This has to do with what
grep sees versus what the shell sees. So, both.
If you want to see what
grep sees with various forms of quoting, use, for example:
printf '<%s>\n' G "G" 'G' \G "\G" '\G' \\G "\\G" '\\G'
This will demonstrate what the shell does with the various types of quoting.
grep sees just a
G, it will search for (and highlight, with your settings) just the
grep sees a single backslash followed by a
G, it will (in your implementation and probably all current implementations) consider that the backslash removes any special meaning from the character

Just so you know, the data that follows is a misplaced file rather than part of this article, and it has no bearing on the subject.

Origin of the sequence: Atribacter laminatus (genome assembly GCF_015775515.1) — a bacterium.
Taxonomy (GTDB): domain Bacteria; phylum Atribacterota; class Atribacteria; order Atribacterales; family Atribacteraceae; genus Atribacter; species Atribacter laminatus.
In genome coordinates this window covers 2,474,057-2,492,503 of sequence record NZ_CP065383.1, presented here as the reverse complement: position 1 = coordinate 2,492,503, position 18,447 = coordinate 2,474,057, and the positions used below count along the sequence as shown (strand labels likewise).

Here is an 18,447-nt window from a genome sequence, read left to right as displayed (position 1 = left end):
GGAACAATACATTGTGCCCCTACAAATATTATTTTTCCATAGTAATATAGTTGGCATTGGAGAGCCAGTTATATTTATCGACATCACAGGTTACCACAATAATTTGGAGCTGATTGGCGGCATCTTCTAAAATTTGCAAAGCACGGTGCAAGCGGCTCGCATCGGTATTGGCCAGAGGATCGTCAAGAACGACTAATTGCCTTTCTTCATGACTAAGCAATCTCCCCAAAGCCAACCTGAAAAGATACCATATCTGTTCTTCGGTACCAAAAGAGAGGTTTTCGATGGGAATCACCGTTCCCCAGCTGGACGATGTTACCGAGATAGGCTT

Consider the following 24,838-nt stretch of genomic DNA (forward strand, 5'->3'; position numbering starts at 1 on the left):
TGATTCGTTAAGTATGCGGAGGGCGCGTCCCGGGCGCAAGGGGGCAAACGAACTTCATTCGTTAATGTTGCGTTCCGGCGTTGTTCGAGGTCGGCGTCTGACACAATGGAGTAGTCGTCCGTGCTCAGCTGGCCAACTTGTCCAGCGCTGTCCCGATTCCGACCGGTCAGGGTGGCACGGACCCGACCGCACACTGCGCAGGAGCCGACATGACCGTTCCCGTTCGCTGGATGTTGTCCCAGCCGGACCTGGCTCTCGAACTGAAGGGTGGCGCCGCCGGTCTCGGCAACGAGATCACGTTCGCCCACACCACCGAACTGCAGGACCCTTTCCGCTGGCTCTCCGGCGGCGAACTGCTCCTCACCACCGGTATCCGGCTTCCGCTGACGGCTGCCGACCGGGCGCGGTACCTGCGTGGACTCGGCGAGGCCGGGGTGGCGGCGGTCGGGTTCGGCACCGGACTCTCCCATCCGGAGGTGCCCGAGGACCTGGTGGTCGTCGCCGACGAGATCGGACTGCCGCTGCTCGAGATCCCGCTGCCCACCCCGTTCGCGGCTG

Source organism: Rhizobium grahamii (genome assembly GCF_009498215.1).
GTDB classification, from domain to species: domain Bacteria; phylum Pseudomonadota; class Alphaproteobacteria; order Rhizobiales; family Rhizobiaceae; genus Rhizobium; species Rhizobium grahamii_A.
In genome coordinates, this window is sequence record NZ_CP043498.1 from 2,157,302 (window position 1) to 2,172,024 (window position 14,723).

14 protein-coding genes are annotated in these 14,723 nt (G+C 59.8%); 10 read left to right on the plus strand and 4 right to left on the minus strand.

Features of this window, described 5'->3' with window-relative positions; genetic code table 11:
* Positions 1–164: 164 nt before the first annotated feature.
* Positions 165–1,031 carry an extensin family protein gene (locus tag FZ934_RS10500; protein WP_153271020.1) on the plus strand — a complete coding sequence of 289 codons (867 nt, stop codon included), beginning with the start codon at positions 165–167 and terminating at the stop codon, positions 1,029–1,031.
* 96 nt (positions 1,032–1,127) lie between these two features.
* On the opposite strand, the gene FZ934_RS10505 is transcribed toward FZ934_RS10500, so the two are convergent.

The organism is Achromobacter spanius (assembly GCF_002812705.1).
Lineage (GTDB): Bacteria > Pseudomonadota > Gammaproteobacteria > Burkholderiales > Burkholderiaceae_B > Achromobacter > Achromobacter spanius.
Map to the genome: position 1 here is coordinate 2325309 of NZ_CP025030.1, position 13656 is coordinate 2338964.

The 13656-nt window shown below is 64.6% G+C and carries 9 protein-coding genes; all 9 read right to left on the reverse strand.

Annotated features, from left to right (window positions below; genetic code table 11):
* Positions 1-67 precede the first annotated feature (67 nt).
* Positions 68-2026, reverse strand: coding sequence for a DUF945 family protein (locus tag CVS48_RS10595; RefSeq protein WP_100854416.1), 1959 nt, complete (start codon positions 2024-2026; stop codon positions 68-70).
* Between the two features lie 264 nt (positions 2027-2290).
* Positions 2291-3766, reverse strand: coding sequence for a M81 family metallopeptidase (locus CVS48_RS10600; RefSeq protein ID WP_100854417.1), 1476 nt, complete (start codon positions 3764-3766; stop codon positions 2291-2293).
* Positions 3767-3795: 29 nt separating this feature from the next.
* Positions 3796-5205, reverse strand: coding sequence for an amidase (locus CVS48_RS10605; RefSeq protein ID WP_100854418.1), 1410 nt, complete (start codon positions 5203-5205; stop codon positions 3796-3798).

G. But there isn't any special meaning to
G, so the result will be the same as if you just pass
grep sees two backslashes, the first removes the special meaning from the second. So when
\\G, it searches for a literal backslash followed by a
G. That's what you want.
If you use the
-F flag to
grep, to search for a fixed string, you can pass just
\G and get the same result. (That is, if you pass
\G so that
\G, which will require that you escape the backslash in some way so the shell doesn't remove it.)